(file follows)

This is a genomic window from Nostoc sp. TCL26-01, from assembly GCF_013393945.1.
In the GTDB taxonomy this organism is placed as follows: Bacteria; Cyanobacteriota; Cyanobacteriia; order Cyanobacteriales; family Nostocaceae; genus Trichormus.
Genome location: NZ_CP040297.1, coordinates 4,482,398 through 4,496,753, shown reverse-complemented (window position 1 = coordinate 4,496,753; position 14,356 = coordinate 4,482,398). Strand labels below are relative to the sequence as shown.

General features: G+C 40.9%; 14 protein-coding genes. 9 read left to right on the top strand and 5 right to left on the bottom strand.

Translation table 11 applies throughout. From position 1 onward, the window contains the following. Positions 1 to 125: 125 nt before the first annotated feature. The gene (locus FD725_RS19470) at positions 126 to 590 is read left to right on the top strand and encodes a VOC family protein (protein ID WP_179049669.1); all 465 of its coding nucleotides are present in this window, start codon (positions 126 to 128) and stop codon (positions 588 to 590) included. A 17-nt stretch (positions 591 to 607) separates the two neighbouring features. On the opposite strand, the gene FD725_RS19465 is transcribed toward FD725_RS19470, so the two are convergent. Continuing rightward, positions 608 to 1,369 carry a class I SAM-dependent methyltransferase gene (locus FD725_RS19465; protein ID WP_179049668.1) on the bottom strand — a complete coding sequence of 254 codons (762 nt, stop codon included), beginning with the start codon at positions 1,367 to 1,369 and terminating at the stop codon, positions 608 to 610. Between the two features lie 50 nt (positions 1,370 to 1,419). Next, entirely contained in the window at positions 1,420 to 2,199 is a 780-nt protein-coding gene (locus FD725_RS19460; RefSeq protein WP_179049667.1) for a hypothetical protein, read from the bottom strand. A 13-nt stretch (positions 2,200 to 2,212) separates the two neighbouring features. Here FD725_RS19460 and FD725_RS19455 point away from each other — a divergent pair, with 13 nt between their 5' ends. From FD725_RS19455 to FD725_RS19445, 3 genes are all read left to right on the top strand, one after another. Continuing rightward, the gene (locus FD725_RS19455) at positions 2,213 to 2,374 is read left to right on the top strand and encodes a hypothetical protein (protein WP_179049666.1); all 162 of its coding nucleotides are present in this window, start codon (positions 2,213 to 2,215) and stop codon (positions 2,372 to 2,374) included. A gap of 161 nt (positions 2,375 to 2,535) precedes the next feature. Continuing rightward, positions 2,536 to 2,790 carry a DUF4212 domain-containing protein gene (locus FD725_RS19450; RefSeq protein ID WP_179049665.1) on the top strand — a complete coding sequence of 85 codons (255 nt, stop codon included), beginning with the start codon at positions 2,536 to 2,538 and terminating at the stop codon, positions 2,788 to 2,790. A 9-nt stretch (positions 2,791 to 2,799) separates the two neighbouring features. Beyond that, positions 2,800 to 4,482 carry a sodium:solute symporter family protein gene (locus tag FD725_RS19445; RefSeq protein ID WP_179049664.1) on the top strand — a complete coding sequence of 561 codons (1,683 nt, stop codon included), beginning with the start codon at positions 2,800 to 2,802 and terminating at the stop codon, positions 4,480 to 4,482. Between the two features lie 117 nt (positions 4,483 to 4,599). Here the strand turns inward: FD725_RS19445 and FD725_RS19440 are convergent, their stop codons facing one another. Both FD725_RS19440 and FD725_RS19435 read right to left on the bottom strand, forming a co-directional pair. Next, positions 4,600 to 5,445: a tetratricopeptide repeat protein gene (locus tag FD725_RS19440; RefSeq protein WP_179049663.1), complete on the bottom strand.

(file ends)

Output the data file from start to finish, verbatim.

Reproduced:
This is a genomic window from Nostoc sp. TCL26-01, from assembly GCF_013393945.1.
In the GTDB taxonomy this organism is placed as follows: Bacteria; Cyanobacteriota; Cyanobacteriia; order Cyanobacteriales; family Nostocaceae; genus Trichormus.
Genome location: NZ_CP040297.1, coordinates 4,482,398 through 4,496,753, shown reverse-complemented (window position 1 = coordinate 4,496,753; position 14,356 = coordinate 4,482,398). Strand labels below are relative to the sequence as shown.

General features: G+C 40.9%; 14 protein-coding genes. 9 read left to right on the top strand and 5 right to left on the bottom strand.

Translation table 11 applies throughout. From position 1 onward, the window contains the following. Positions 1 to 125: 125 nt before the first annotated feature. The gene (locus FD725_RS19470) at positions 126 to 590 is read left to right on the top strand and encodes a VOC family protein (protein ID WP_179049669.1); all 465 of its coding nucleotides are present in this window, start codon (positions 126 to 128) and stop codon (positions 588 to 590) included. A 17-nt stretch (positions 591 to 607) separates the two neighbouring features. On the opposite strand, the gene FD725_RS19465 is transcribed toward FD725_RS19470, so the two are convergent. Continuing rightward, positions 608 to 1,369 carry a class I SAM-dependent methyltransferase gene (locus FD725_RS19465; protein ID WP_179049668.1) on the bottom strand — a complete coding sequence of 254 codons (762 nt, stop codon included), beginning with the start codon at positions 1,367 to 1,369 and terminating at the stop codon, positions 608 to 610. Between the two features lie 50 nt (positions 1,370 to 1,419). Next, entirely contained in the window at positions 1,420 to 2,199 is a 780-nt protein-coding gene (locus FD725_RS19460; RefSeq protein WP_179049667.1) for a hypothetical protein, read from the bottom strand. A 13-nt stretch (positions 2,200 to 2,212) separates the two neighbouring features. Here FD725_RS19460 and FD725_RS19455 point away from each other — a divergent pair, with 13 nt between their 5' ends. From FD725_RS19455 to FD725_RS19445, 3 genes are all read left to right on the top strand, one after another. Continuing rightward, the gene (locus FD725_RS19455) at positions 2,213 to 2,374 is read left to right on the top strand and encodes a hypothetical protein (protein WP_179049666.1); all 162 of its coding nucleotides are present in this window, start codon (positions 2,213 to 2,215) and stop codon (positions 2,372 to 2,374) included. A gap of 161 nt (positions 2,375 to 2,535) precedes the next feature. Continuing rightward, positions 2,536 to 2,790 carry a DUF4212 domain-containing protein gene (locus FD725_RS19450; RefSeq protein ID WP_179049665.1) on the top strand — a complete coding sequence of 85 codons (255 nt, stop codon included), beginning with the start codon at positions 2,536 to 2,538 and terminating at the stop codon, positions 2,788 to 2,790. A 9-nt stretch (positions 2,791 to 2,799) separates the two neighbouring features. Beyond that, positions 2,800 to 4,482 carry a sodium:solute symporter family protein gene (locus tag FD725_RS19445; RefSeq protein ID WP_179049664.1) on the top strand — a complete coding sequence of 561 codons (1,683 nt, stop codon included), beginning with the start codon at positions 2,800 to 2,802 and terminating at the stop codon, positions 4,480 to 4,482. Between the two features lie 117 nt (positions 4,483 to 4,599). Here the strand turns inward: FD725_RS19445 and FD725_RS19440 are convergent, their stop codons facing one another. Both FD725_RS19440 and FD725_RS19435 read right to left on the bottom strand, forming a co-directional pair. Next, positions 4,600 to 5,445: a tetratricopeptide repeat protein gene (locus tag FD725_RS19440; RefSeq protein WP_179049663.1), complete on the bottom strand.